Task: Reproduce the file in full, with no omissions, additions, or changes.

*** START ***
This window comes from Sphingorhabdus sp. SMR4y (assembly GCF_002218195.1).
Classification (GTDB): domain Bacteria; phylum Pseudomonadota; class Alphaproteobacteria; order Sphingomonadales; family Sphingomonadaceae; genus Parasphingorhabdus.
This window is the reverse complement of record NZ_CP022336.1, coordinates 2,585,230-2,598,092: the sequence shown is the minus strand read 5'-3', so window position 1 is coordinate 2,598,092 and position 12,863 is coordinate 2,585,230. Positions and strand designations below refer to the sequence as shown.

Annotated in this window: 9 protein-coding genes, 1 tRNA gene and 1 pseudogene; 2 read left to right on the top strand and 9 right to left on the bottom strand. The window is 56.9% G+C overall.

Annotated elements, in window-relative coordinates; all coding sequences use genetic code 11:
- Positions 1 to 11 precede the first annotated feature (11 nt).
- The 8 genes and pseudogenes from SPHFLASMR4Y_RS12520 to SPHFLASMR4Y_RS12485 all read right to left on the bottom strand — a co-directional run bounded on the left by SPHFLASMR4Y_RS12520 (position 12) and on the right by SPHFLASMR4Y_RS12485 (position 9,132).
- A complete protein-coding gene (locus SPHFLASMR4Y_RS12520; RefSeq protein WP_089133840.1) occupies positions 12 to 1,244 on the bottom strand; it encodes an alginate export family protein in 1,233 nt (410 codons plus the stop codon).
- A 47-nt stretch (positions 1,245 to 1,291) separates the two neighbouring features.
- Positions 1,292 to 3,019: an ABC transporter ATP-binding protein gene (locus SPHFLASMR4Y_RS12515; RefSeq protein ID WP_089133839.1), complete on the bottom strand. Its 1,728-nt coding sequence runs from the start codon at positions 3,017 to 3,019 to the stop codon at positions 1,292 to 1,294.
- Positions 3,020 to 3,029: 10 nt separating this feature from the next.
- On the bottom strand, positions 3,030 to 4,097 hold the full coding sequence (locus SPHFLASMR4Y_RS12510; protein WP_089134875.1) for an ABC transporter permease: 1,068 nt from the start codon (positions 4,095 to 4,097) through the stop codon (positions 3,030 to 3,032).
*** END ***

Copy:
This window comes from Sphingorhabdus sp. SMR4y (assembly GCF_002218195.1).
Classification (GTDB): domain Bacteria; phylum Pseudomonadota; class Alphaproteobacteria; order Sphingomonadales; family Sphingomonadaceae; genus Parasphingorhabdus.
This window is the reverse complement of record NZ_CP022336.1, coordinates 2,585,230-2,598,092: the sequence shown is the minus strand read 5'-3', so window position 1 is coordinate 2,598,092 and position 12,863 is coordinate 2,585,230. Positions and strand designations below refer to the sequence as shown.

Annotated in this window: 9 protein-coding genes, 1 tRNA gene and 1 pseudogene; 2 read left to right on the top strand and 9 right to left on the bottom strand. The window is 56.9% G+C overall.

Annotated elements, in window-relative coordinates; all coding sequences use genetic code 11:
- Positions 1 to 11 precede the first annotated feature (11 nt).
- The 8 genes and pseudogenes from SPHFLASMR4Y_RS12520 to SPHFLASMR4Y_RS12485 all read right to left on the bottom strand — a co-directional run bounded on the left by SPHFLASMR4Y_RS12520 (position 12) and on the right by SPHFLASMR4Y_RS12485 (position 9,132).
- A complete protein-coding gene (locus SPHFLASMR4Y_RS12520; RefSeq protein WP_089133840.1) occupies positions 12 to 1,244 on the bottom strand; it encodes an alginate export family protein in 1,233 nt (410 codons plus the stop codon).
- A 47-nt stretch (positions 1,245 to 1,291) separates the two neighbouring features.
- Positions 1,292 to 3,019: an ABC transporter ATP-binding protein gene (locus SPHFLASMR4Y_RS12515; RefSeq protein ID WP_089133839.1), complete on the bottom strand. Its 1,728-nt coding sequence runs from the start codon at positions 3,017 to 3,019 to the stop codon at positions 1,292 to 1,294.
- Positions 3,020 to 3,029: 10 nt separating this feature from the next.
- On the bottom strand, positions 3,030 to 4,097 hold the full coding sequence (locus SPHFLASMR4Y_RS12510; protein WP_089134875.1) for an ABC transporter permease: 1,068 nt from the start codon (positions 4,095 to 4,097) through the stop codon (positions 3,030 to 3,032).